Entrepreneurs want money and freedom. In the U.S., 69% of entrepreneurs said they were motivated to start by the pursuit of opportunity and the desire to increase their income or the level of independence in their work.

Saturday, July 16, 2016

5 Tips to Help You Overcome Startup Struggles

Startups are not all unicorns and IPOs. The startup struggle is real. 
You ever see that image about success with the straight arrow going up on the left that reads, “What people think it looks like,” and then a squiggly arrow on the right that wraps itself in loops and looks like a mess and states, “What it really looks like”? The more experienced I get, the more real that depiction becomes. 
I’m not here to write about watered-down BS than can be found in any self-help book. I want to keep it real with you, as I’m interested in building authentic, genuine business relationships with all of my readers. It’s the reason why I write about my personal struggles

Here's a brief timeline of my personal startup struggles:
  • In 2011, I was building one of my startups. I had sold my car to have extra cash on my fundraising road. In the 11th hour, when my savings was about to run out, and all of my bills compounded and rent due, I received a six-figure investment.
  • That same year, after building my companies for the past two years, just as things were starting to take off, I was sent away to prison for two years and lost everything.
  • In 2013, I had $200 to my name and a whole lot of ambition.
  • Later that year, while working with another person, our relationship went sour and all of my clients and funds were gone. I had to scramble again to figure out how to keep persevering in the face of negative circumstances.
Startup struggles happen, and it’s at these points that our strength, tenacity, resiliency, courage and motives as entrepreneurs are tested and sharpened. Here are some tips and examples of struggles of other entrepreneurs to help you get through these rough patches:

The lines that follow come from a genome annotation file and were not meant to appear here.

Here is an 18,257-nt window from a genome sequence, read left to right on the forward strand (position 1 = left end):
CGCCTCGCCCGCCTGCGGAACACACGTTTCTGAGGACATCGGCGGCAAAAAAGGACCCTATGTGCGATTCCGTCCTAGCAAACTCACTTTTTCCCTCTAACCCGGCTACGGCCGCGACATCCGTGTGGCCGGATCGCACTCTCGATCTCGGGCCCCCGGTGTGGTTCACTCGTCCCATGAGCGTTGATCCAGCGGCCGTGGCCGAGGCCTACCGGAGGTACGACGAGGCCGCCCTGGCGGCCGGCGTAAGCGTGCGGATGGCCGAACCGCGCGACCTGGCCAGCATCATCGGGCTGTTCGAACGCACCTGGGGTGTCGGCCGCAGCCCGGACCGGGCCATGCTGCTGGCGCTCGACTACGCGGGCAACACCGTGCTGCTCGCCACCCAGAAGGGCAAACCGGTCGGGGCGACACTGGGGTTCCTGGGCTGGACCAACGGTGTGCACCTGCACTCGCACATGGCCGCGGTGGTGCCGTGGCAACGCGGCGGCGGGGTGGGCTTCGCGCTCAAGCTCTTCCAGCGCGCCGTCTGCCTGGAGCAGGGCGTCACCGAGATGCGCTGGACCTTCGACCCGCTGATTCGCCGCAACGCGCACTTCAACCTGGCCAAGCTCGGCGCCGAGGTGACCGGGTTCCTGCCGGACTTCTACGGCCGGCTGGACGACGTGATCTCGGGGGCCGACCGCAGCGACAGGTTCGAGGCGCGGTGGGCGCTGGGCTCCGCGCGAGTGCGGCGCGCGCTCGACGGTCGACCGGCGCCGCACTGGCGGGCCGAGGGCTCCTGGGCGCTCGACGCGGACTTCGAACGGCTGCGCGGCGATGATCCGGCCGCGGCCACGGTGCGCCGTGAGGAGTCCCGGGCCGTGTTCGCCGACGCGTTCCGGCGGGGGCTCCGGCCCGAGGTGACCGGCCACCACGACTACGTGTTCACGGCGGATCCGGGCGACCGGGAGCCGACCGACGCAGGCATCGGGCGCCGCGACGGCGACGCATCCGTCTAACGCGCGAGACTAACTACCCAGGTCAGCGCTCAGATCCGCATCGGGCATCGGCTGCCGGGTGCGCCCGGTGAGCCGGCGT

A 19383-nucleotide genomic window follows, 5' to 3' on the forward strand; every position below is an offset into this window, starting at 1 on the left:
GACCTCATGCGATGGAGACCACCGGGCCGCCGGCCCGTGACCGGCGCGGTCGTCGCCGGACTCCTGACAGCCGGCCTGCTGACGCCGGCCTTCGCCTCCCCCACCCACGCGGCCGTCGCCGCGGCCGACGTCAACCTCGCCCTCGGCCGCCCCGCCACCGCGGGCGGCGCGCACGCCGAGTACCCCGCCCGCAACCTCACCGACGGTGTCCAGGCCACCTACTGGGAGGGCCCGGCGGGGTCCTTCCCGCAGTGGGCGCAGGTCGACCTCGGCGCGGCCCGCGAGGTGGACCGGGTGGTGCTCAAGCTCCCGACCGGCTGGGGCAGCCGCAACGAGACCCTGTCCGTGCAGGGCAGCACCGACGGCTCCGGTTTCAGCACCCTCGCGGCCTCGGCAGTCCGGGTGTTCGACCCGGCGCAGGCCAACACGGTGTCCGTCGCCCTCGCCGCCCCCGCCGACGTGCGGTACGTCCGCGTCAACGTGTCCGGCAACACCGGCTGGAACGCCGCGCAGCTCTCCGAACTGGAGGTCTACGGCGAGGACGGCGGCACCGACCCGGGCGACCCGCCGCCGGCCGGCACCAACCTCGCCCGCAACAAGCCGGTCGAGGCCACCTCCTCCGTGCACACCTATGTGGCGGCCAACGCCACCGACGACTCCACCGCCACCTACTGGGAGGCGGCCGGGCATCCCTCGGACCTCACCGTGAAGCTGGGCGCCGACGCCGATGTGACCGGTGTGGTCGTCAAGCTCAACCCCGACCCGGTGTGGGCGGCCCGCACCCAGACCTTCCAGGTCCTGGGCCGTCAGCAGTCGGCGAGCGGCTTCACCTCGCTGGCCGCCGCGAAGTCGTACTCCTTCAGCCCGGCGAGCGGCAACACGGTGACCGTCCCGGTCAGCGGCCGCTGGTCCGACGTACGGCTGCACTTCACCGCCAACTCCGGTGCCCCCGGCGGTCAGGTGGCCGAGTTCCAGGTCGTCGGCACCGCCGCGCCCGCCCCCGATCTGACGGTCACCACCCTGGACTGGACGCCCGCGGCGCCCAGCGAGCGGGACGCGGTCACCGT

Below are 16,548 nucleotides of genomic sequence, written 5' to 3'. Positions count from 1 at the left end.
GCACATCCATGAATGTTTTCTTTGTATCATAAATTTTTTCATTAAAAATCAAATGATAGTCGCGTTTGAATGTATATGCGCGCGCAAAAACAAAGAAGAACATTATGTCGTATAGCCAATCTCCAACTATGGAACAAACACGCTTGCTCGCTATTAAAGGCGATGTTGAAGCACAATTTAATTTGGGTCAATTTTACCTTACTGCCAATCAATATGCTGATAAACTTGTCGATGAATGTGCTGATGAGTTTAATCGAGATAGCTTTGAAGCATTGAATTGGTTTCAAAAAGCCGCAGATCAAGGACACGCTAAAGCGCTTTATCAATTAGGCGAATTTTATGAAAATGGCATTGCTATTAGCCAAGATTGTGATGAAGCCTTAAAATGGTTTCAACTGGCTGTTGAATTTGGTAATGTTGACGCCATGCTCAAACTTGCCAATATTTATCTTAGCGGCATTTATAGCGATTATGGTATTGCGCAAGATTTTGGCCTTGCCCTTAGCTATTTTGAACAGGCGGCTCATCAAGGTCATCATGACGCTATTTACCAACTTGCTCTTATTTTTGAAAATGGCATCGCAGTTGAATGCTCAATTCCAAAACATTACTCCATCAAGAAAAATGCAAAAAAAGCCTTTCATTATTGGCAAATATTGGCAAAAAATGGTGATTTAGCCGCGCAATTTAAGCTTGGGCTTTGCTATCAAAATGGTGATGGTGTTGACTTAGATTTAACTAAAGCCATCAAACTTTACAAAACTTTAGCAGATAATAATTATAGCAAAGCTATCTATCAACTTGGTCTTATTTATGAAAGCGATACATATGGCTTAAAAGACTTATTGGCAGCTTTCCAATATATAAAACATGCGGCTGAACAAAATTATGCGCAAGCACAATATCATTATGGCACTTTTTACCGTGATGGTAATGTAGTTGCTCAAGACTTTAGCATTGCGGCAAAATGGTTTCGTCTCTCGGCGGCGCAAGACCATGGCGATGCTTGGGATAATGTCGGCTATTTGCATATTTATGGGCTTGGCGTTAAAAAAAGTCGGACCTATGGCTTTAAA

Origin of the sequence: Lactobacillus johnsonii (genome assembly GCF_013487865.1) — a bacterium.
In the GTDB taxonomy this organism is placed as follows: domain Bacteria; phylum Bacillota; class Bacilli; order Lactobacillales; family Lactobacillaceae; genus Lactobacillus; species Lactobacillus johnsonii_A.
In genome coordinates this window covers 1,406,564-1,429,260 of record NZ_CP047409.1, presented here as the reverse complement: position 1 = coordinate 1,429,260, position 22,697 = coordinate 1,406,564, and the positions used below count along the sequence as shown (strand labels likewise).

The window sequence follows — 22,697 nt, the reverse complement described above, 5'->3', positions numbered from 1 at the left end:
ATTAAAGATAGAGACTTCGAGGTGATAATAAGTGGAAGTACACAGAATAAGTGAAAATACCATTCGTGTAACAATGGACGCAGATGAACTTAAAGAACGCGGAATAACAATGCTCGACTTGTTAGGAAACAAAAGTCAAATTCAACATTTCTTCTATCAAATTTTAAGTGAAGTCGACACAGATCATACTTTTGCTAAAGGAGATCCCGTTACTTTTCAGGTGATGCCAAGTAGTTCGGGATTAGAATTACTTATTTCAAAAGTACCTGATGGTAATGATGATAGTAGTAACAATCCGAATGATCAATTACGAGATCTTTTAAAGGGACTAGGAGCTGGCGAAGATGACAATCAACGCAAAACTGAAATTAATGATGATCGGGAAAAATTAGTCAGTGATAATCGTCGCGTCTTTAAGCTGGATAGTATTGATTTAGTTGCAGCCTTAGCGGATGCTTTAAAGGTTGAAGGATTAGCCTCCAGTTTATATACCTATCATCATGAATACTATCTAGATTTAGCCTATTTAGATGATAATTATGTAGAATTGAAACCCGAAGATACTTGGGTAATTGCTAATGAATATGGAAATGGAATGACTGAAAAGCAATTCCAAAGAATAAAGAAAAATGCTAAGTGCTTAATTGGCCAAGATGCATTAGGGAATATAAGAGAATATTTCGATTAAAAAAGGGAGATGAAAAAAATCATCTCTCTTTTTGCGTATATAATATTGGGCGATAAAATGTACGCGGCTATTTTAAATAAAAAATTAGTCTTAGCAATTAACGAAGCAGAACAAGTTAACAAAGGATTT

1. Realize you’re in good company.

Henry Ford went broke five times before he founded the successful Ford Motor Company. Bill Gates failed with his first business, Traf-O-Data. Steve Jobs was kicked out of Apple. While J.K. Rowling was writing the original Harry Potter book, her life was a self-described mess: she was going through a divorce and living on government aid and in a tiny apartment with her daughter before building her $15-billion brand.
Reading stories about successful entrepreneurs is encouraging and helpful. Being an entrepreneur can be lonely, and when we realize we’re in good company it alleviates pressure from difficult circumstances.

2. Embrace change.

There are countless examples of entrepreneurs, technologies and companies disrupting competitors, business models and entire industries. Look at what Facebook did to MySpace, Napster to the music industry, Craigslist to local newspapers and Amazon to bookstores (and countless other spaces). The disruption occurs when companies fail to embrace underlying change.
As entrepreneurs, we must realize there are countless opportunities in times of change. The reality is that change is typically a threat, something (a situation, competitor or technology) that can cause damage to your business, and if we don’t embrace the change we risk total extinction. A great book to read that helps explain this is theInnovator’s Dilemma by Clayton Christensen.

3. Get creative.

Did you know the glue used on Post-it Notes was created by accident when scientists were trying to create a super adhesive for space exploration? Talk about getting creative.
More often than not, the struggle will force you to get creative about how you’re approaching your startup. I've learned that it is in these lows I find my most creative ideas. 

4. Develop your resiliency.

Mark Suster, the outspoken Los Angeles venture capitalist from and Upfront Ventures, wrote about his personal story of resiliency when his company was out of cash and scrambling to figure out its next steps.
Many have said resiliency is the most important trait an entrepreneur can possess. Resiliency is a learned trait that can be the result of personal or professional experiences, so it is great to realize that when you're being tested you're most likely building resiliency. 

5. Focus on the big vision.

Early on when building his first company with his brother, Elon Musk used to sleep on a couch and would shower at the YMCA. When building Tesla and SpaceX, Musk was down to his last $3 million and had to sign it over to make payroll for Tesla as the company floundered to find its market position. He never doubted his vision, and went all in.
Big vision can help you look past obstacles and tough circumstances. Keeping your focus on the big vision will empower you and your team to overcome in the face of your wildest adversity.
Startup success takes work. Nobody said it was easy, but it’s worth it. Use your struggles to help you develop the necessary skills that will ultimately lead to success.